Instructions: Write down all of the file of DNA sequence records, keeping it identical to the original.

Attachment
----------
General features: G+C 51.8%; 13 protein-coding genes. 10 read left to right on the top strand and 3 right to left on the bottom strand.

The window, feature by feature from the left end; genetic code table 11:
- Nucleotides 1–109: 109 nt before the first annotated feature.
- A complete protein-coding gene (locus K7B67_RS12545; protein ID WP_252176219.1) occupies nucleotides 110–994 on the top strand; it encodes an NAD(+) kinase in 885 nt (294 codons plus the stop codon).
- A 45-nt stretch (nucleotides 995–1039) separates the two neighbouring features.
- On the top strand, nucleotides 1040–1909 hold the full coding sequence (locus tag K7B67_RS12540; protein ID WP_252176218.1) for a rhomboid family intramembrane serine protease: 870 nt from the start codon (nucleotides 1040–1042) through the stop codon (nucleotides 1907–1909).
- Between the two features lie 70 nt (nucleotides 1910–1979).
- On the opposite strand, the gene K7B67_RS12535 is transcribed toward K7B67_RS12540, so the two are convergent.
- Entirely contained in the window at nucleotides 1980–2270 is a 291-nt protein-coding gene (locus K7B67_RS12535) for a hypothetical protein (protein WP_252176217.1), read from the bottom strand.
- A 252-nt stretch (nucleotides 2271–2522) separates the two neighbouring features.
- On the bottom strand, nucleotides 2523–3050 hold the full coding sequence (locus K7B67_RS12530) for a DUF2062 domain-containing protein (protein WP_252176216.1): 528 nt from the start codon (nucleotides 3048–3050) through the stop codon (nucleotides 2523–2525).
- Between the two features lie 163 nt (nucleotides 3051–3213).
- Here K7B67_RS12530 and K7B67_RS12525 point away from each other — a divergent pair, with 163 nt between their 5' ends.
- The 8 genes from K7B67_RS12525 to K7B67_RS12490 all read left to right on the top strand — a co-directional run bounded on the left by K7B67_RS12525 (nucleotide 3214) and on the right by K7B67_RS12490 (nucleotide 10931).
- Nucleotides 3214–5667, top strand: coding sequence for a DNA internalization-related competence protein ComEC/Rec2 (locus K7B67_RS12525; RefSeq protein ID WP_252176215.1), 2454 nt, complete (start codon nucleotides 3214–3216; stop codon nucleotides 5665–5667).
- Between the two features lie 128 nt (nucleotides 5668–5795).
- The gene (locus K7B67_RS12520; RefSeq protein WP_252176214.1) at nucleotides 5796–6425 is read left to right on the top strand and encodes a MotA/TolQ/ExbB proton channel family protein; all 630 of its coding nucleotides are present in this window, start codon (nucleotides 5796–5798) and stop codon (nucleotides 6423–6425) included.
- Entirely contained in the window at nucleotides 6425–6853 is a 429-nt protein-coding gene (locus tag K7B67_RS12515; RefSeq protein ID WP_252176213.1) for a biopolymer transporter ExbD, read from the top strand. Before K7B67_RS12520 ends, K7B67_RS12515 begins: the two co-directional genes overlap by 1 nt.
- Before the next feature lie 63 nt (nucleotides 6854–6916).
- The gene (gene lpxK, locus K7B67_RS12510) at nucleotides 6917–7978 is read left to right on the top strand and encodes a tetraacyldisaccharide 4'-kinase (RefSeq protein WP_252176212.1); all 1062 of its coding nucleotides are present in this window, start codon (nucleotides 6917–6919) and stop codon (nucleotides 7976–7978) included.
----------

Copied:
General features: G+C 51.8%; 13 protein-coding genes. 10 read left to right on the top strand and 3 right to left on the bottom strand.

The window, feature by feature from the left end; genetic code table 11:
- Nucleotides 1–109: 109 nt before the first annotated feature.
- A complete protein-coding gene (locus K7B67_RS12545; protein ID WP_252176219.1) occupies nucleotides 110–994 on the top strand; it encodes an NAD(+) kinase in 885 nt (294 codons plus the stop codon).
- A 45-nt stretch (nucleotides 995–1039) separates the two neighbouring features.
- On the top strand, nucleotides 1040–1909 hold the full coding sequence (locus tag K7B67_RS12540; protein ID WP_252176218.1) for a rhomboid family intramembrane serine protease: 870 nt from the start codon (nucleotides 1040–1042) through the stop codon (nucleotides 1907–1909).
- Between the two features lie 70 nt (nucleotides 1910–1979).
- On the opposite strand, the gene K7B67_RS12535 is transcribed toward K7B67_RS12540, so the two are convergent.
- Entirely contained in the window at nucleotides 1980–2270 is a 291-nt protein-coding gene (locus K7B67_RS12535) for a hypothetical protein (protein WP_252176217.1), read from the bottom strand.
- A 252-nt stretch (nucleotides 2271–2522) separates the two neighbouring features.
- On the bottom strand, nucleotides 2523–3050 hold the full coding sequence (locus K7B67_RS12530) for a DUF2062 domain-containing protein (protein WP_252176216.1): 528 nt from the start codon (nucleotides 3048–3050) through the stop codon (nucleotides 2523–2525).
- Between the two features lie 163 nt (nucleotides 3051–3213).
- Here K7B67_RS12530 and K7B67_RS12525 point away from each other — a divergent pair, with 163 nt between their 5' ends.
- The 8 genes from K7B67_RS12525 to K7B67_RS12490 all read left to right on the top strand — a co-directional run bounded on the left by K7B67_RS12525 (nucleotide 3214) and on the right by K7B67_RS12490 (nucleotide 10931).
- Nucleotides 3214–5667, top strand: coding sequence for a DNA internalization-related competence protein ComEC/Rec2 (locus K7B67_RS12525; RefSeq protein ID WP_252176215.1), 2454 nt, complete (start codon nucleotides 3214–3216; stop codon nucleotides 5665–5667).
- Between the two features lie 128 nt (nucleotides 5668–5795).
- The gene (locus K7B67_RS12520; RefSeq protein WP_252176214.1) at nucleotides 5796–6425 is read left to right on the top strand and encodes a MotA/TolQ/ExbB proton channel family protein; all 630 of its coding nucleotides are present in this window, start codon (nucleotides 5796–5798) and stop codon (nucleotides 6423–6425) included.
- Entirely contained in the window at nucleotides 6425–6853 is a 429-nt protein-coding gene (locus tag K7B67_RS12515; RefSeq protein ID WP_252176213.1) for a biopolymer transporter ExbD, read from the top strand. Before K7B67_RS12520 ends, K7B67_RS12515 begins: the two co-directional genes overlap by 1 nt.
- Before the next feature lie 63 nt (nucleotides 6854–6916).
- The gene (gene lpxK, locus K7B67_RS12510) at nucleotides 6917–7978 is read left to right on the top strand and encodes a tetraacyldisaccharide 4'-kinase (RefSeq protein WP_252176212.1); all 1062 of its coding nucleotides are present in this window, start codon (nucleotides 6917–6919) and stop codon (nucleotides 7976–7978) included.